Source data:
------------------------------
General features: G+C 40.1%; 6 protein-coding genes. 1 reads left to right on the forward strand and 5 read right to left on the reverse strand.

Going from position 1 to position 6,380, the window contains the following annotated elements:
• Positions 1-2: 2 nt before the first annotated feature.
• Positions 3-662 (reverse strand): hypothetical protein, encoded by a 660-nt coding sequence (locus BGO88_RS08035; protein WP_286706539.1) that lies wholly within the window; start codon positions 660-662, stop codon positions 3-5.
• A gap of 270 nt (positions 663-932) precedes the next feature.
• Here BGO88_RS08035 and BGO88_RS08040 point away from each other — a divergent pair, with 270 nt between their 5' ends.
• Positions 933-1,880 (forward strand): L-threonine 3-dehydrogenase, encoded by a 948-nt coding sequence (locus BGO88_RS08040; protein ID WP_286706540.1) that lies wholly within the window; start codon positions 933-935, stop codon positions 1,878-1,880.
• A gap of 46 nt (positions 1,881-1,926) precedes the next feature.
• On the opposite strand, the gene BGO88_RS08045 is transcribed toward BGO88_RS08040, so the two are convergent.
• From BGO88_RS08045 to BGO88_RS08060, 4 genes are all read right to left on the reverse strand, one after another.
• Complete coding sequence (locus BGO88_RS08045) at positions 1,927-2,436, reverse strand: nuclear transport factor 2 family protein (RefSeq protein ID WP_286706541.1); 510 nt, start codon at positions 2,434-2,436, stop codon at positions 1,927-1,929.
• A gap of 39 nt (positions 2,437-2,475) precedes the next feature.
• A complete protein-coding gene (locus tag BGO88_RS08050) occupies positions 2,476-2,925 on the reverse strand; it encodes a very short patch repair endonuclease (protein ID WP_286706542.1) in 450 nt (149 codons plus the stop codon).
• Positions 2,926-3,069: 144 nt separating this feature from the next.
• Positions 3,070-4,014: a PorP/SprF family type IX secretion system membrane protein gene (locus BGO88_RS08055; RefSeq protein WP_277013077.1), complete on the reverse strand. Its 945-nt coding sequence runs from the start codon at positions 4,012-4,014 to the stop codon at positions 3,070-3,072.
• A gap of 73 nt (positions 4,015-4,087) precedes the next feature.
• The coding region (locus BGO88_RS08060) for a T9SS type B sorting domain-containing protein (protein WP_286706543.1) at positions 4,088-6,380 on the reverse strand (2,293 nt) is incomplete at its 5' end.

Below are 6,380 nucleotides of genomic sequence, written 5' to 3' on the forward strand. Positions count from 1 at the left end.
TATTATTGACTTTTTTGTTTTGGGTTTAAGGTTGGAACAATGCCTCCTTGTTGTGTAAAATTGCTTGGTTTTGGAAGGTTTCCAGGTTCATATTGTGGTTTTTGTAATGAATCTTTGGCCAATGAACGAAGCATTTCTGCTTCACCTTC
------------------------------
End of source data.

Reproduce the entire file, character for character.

General features: G+C 40.1%; 6 protein-coding genes. 1 reads left to right on the forward strand and 5 read right to left on the reverse strand.

Going from position 1 to position 6,380, the window contains the following annotated elements:
• Positions 1-2: 2 nt before the first annotated feature.
• Positions 3-662 (reverse strand): hypothetical protein, encoded by a 660-nt coding sequence (locus BGO88_RS08035; protein WP_286706539.1) that lies wholly within the window; start codon positions 660-662, stop codon positions 3-5.
• A gap of 270 nt (positions 663-932) precedes the next feature.
• Here BGO88_RS08035 and BGO88_RS08040 point away from each other — a divergent pair, with 270 nt between their 5' ends.
• Positions 933-1,880 (forward strand): L-threonine 3-dehydrogenase, encoded by a 948-nt coding sequence (locus BGO88_RS08040; protein ID WP_286706540.1) that lies wholly within the window; start codon positions 933-935, stop codon positions 1,878-1,880.
• A gap of 46 nt (positions 1,881-1,926) precedes the next feature.
• On the opposite strand, the gene BGO88_RS08045 is transcribed toward BGO88_RS08040, so the two are convergent.
• From BGO88_RS08045 to BGO88_RS08060, 4 genes are all read right to left on the reverse strand, one after another.
• Complete coding sequence (locus BGO88_RS08045) at positions 1,927-2,436, reverse strand: nuclear transport factor 2 family protein (RefSeq protein ID WP_286706541.1); 510 nt, start codon at positions 2,434-2,436, stop codon at positions 1,927-1,929.
• A gap of 39 nt (positions 2,437-2,475) precedes the next feature.
• A complete protein-coding gene (locus tag BGO88_RS08050) occupies positions 2,476-2,925 on the reverse strand; it encodes a very short patch repair endonuclease (protein ID WP_286706542.1) in 450 nt (149 codons plus the stop codon).
• Positions 2,926-3,069: 144 nt separating this feature from the next.
• Positions 3,070-4,014: a PorP/SprF family type IX secretion system membrane protein gene (locus BGO88_RS08055; RefSeq protein WP_277013077.1), complete on the reverse strand. Its 945-nt coding sequence runs from the start codon at positions 4,012-4,014 to the stop codon at positions 3,070-3,072.
• A gap of 73 nt (positions 4,015-4,087) precedes the next feature.
• The coding region (locus BGO88_RS08060) for a T9SS type B sorting domain-containing protein (protein WP_286706543.1) at positions 4,088-6,380 on the reverse strand (2,293 nt) is incomplete at its 5' end.

Below are 6,380 nucleotides of genomic sequence, written 5' to 3' on the forward strand. Positions count from 1 at the left end.
TATTATTGACTTTTTTGTTTTGGGTTTAAGGTTGGAACAATGCCTCCTTGTTGTGTAAAATTGCTTGGTTTTGGAAGGTTTCCAGGTTCATATTGTGGTTTTTGTAATGAATCTTTGGCCAATGAACGAAGCATTTCTGCTTCACCTTC